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I have a buffer object which contains eight bytes. These eight bytes should now be interpreted as 64 bit integer.

Currently I use following algorithm:

var int = buff[0];

for (var i = 1; i < buff.length; i++) {
    int += (buff[i] * Math.pow(2, 8 * i));


this works but I believe there are better ways (maybe using Uint64Array).

Unfortunately I cannot find how a Uint16Array could help me here for.



// puts two 32bit integers to one 64bit integer
var bufInt = (buf.readUInt32BE(0) << 8) + buf.readUInt32BE(4);
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what are you trying to do with this 64 bit number? – Alnitak Jan 7 '13 at 16:38
When asking the question, you don't really go into what you mean by "better ways", but if you're worried about performance, bit shifting, instead of using Math.Pow might provide some improvement. (Whoops! Apparently not...check the next comment!) – Beska Jan 7 '13 at 16:38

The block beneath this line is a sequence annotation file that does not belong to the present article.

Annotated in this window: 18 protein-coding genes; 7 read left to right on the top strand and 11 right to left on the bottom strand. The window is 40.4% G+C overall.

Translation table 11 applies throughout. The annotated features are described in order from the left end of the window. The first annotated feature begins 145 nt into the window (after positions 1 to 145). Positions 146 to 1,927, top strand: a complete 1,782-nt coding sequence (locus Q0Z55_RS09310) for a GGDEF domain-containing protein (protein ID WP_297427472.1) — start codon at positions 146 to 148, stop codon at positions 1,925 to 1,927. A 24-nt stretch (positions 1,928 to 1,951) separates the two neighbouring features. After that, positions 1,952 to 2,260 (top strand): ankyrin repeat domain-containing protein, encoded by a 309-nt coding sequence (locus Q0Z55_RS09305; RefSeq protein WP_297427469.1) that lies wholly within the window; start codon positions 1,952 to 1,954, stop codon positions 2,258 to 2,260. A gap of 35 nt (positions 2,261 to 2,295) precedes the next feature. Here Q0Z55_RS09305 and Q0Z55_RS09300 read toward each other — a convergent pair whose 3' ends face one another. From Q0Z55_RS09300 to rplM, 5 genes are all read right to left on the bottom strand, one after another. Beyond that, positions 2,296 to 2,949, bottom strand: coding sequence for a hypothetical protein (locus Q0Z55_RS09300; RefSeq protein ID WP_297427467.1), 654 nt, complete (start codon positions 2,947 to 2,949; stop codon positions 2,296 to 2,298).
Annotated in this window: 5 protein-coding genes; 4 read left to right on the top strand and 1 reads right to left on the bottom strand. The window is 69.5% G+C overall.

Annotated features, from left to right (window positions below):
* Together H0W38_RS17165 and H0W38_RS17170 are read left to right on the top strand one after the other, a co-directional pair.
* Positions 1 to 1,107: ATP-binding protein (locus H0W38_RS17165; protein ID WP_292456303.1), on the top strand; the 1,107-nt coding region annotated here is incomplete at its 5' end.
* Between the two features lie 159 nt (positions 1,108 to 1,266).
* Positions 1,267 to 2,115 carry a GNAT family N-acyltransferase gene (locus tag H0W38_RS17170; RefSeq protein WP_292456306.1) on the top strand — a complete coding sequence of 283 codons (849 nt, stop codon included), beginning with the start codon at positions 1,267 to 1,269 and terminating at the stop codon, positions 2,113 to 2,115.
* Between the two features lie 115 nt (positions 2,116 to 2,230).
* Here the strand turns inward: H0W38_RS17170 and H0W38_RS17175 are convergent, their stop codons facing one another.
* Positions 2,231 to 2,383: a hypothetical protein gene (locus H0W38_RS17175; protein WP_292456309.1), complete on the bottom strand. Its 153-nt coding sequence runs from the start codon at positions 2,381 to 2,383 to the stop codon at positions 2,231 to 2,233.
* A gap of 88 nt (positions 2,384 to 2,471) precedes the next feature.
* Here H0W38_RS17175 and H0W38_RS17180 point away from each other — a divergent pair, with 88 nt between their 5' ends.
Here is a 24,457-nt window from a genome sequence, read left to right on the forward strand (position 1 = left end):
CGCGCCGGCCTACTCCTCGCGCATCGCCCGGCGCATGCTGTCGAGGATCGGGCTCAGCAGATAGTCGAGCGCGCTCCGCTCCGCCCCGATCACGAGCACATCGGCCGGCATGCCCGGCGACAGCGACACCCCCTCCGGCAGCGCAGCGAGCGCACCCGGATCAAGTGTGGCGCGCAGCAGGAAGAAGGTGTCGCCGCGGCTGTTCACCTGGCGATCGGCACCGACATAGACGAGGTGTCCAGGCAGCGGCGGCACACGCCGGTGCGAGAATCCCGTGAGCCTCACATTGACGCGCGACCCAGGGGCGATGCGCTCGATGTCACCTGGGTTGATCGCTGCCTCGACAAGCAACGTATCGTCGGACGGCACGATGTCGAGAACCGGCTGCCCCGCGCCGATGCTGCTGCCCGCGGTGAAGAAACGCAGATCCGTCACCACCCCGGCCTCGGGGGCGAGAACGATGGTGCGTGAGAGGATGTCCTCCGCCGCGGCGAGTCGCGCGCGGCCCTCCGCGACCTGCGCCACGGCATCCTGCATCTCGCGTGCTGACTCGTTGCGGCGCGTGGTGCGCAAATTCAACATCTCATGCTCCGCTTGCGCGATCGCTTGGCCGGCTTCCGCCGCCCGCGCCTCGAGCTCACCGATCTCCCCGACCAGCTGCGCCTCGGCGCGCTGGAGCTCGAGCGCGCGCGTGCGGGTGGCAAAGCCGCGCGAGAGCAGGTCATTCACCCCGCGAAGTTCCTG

@Beska bit shifting (and bitwise boolean operations) only work with 32 bit range in JS – Alnitak Jan 7 '13 at 16:38
@alnitak Facinating! Okay, well, I'll leave the comment up there, I guess, so others who also may not know it don't fall into the same trap. – Beska Jan 7 '13 at 16:40
Okay then I will keep it that way. @Alnitak just some stream parsing ;) – bodokaiser Jan 7 '13 at 16:56
up vote 5 down vote accepted

Javascript does not support 64 bit integers, because the native number type is a 64-bit double, giving only 53 bits of integer range.

You can create arrays of 32-bit numbers (i.e. Uint32Array) but if there were a 64-bit version of those there'd be no way to copy values from it into standalone variables.

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You can use node-int64 for 64-bit integer support:

var Int64 = require('node-int64');
var int64 = new Int64(buff);
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There are some modules around to provide 64bit integer support:

Maybe your problem can be solved using one of those libraries.

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